Arrest update from central London protests: ‘One woman was arrested on suspicion of possession of an offensive weapon as outcomes await for those arrested’
Commander Ade Adelekan who led the policing operation for yesterday’s protests said: “While our advice to people remains not to attend large gatherings, the vast majority of people who attended central London yesterday, adhered to social distancing, and engaged and listened to my officers.: “ However, as the afternoon wore on it became clear that a small number of people were intent on remaining to cause disruption to law-abiding Londoners: “ Despite repeated instructions from officers to leave, they did not and, amid increasing levels of disorder, arrests were made: “ We should not allow the behaviour of a few individuals who attend these events with the purpose of committing criminal acts to taint the good behaviour of the majority who attended yesterday.”
#CoronavirusNewsDesk – #COVID19#pandemic has taken an extraordinary toll on the global economy and has strained financial liquidity. Global growth contracted 3.5% in 2020—the worst peace-time recession since the Great Depression—and will likely inflict long-term scars on the global economy
The International Monetary Fund (IMF) has warned of a stark divergence in economic growth prospects for advanced economies versus low-income and developing countries. Overall, the IMF projects that 150 economies will have per-capita incomes below their 2019 levels in 2021.
An allocation of IMF Special Drawing Rights (SDRs) would help build reserve buffers, smooth adjustments, and mitigate the risks of economic stagnation in global growth. Importantly, it could also enhance liquidity for low-income and developing countries to facilitate their much-needed health recovery efforts.
Containing the pandemic across the globe is paramount to a robust economic recovery. To this end, Treasury is working with IMF management and other members toward a $650 billion general allocation of SDRs to IMF member countries. Addressing the long-term global need for reserve assets would help support the global recovery from the COVID-19 crisis. A strong global recovery would also increase demand for U.S. exports of goods and services—creating U.S. jobs and supporting U.S. firms.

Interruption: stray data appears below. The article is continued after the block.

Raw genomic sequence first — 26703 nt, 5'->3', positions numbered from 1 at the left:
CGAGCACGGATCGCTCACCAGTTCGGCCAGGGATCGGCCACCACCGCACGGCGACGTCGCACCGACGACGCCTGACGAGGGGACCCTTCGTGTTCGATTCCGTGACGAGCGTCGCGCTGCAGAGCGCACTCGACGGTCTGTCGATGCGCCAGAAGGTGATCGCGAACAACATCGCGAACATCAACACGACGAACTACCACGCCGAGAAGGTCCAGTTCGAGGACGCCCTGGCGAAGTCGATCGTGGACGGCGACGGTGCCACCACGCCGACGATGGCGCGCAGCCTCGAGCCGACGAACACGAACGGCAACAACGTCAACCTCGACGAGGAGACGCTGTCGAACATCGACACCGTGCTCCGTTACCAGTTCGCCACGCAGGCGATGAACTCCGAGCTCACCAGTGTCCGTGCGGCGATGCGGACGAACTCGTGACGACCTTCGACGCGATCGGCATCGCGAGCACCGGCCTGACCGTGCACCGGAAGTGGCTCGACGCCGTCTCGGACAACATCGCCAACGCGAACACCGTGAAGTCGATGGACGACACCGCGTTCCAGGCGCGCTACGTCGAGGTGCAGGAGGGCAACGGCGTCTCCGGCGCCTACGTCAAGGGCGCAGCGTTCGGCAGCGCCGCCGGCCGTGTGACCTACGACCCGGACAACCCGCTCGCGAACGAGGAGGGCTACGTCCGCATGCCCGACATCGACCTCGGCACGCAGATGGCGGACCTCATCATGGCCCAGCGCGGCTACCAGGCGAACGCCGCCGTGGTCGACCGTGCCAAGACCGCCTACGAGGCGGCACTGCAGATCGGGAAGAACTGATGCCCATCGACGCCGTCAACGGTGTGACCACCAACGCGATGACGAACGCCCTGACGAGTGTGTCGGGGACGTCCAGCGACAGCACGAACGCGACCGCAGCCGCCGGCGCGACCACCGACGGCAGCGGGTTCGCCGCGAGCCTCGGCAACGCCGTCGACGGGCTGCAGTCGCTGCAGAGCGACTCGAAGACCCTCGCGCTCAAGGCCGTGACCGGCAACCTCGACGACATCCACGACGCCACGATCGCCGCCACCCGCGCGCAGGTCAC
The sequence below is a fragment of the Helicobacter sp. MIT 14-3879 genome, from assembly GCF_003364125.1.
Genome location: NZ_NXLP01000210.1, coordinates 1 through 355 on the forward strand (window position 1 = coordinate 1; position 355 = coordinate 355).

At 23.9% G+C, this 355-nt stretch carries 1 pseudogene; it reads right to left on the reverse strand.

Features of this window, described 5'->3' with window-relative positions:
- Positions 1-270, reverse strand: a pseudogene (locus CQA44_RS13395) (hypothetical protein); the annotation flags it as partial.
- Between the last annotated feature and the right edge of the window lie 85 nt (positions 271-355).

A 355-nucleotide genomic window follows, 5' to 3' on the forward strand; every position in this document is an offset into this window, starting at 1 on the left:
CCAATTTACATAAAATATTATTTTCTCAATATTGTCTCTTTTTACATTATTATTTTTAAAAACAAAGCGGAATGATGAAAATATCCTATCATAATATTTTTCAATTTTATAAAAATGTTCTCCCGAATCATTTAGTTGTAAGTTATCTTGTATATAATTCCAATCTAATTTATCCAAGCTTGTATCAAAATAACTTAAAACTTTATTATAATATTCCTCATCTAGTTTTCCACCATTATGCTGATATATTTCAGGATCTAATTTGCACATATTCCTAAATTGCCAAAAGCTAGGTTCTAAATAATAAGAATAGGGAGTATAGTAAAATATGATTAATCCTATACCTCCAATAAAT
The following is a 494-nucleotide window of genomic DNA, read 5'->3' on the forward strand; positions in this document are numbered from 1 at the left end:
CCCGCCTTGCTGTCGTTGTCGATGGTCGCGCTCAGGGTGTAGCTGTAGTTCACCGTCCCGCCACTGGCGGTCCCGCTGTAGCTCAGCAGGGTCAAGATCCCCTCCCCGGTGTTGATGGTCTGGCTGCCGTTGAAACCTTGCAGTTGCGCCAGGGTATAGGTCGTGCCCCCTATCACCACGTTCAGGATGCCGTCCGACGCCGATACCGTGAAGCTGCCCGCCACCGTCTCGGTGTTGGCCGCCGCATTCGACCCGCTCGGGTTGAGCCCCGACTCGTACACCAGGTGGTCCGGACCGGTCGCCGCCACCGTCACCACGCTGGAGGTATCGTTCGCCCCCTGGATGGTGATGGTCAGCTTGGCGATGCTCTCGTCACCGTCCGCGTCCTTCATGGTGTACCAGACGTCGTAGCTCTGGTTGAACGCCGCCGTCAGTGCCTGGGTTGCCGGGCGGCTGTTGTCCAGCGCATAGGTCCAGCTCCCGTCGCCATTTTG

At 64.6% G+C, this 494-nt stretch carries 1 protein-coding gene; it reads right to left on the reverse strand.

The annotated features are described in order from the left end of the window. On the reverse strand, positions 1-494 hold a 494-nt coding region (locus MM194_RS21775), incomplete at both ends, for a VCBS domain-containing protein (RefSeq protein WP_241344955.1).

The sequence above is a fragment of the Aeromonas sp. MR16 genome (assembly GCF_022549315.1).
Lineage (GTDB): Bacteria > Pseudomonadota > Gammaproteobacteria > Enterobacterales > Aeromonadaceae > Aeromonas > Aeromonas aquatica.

An SDR allocation is not a catch-all solution. It is part of a package of broader international efforts to support the global recovery. This package also includes robust support from the IMF, multilateral development banks, and debt relief in some cases—all alongside countries taking necessary reform steps. Bilateral assistance and debt relief under the G20 Debt Service Suspension Initiative and Common Framework, as well as financial support to the COVID-19 Vaccines Global Access (COVAX) Facility, all remain integral to help prevent long-term scarring from the pandemic and worsening global wealth divergence.
As part of our support for an SDR allocation, Treasury is working with the IMF and other member countries to maximize the benefits and limit the possible downsides of an allocation by enhancing transparency, accountability, and equitable burden sharing.
Below are some common questions about the nature and uses of SDRs and the mechanics of an SDR allocation. For more information on SDRs please see the IMF’s Factsheet available here.
Question: Is the Administration trying to bypass Congress in approving an SDR allocation?
Answer: As required by U.S. law, the Administration is consulting Congress on our proposed support for an SDR allocation. Under the Special Drawing Rights Act, Congress has authorized the Secretary of the Treasury to support an SDR allocation without additional legislation where the amount allocated to the United States does not exceed the current U.S. quota in the IMF in the applicable five-year basic period. The proposed SDR allocation is below this level.Based on current global liquidity conditions, Treasury does not support an additional SDR allocation beyond the proposed $650 billion at this time. Treasury would only consider an additional SDR allocation beyond the proposed $650 billion at some point in the future if circumstances justify it at that time.
Question:Does an SDR allocation impose a large financial burden on the United States?
Answer: An allocation itself imposes no direct cost on the United States. Based on a $650 billion allocation, the United States will receive about $113 billion in SDRs. The idea that an SDR allocation imposes a financial burden arises from potential exchanges of SDRs for U.S. dollars. If countries wish to sell their SDRs to the United States in exchange for dollars, Treasury would exchange SDRs for dollars held in the Exchange Stabilization Fund (ESF). The U.S. cash position would decline, and federal borrowing requirements would increase. However, the United States would also earn interest on the SDRs we purchased, largely (and perhaps entirely) offsetting any increase in Treasury’s borrowing costs. This is the case with our existing SDR resources, and the same process would occur with a new allocation. The differential between the SDR interest rate and the interest rate on Treasuries varies over time, so at times there is a small cost and at other times a small benefit to Treasury. This potential implicit cost is much lower than the benefits of a strong global recovery.
Question:Will the United States be required to exchange dollars for SDRs with any IMF member on demand?
Answer: Treasury has agreed to voluntarily purchase SDRs up to a certain level from other IMF members to promote an orderly system of exchange rates and to help provide liquidity support to our global partners. The United States retains the right to refuse to purchase SDRs from any country whose policies run counter to U.S. interests. Many large countries, such as most advanced economies and China, already hold excess SDRs and are very unlikely to request to exchange their new SDRs for hard currency.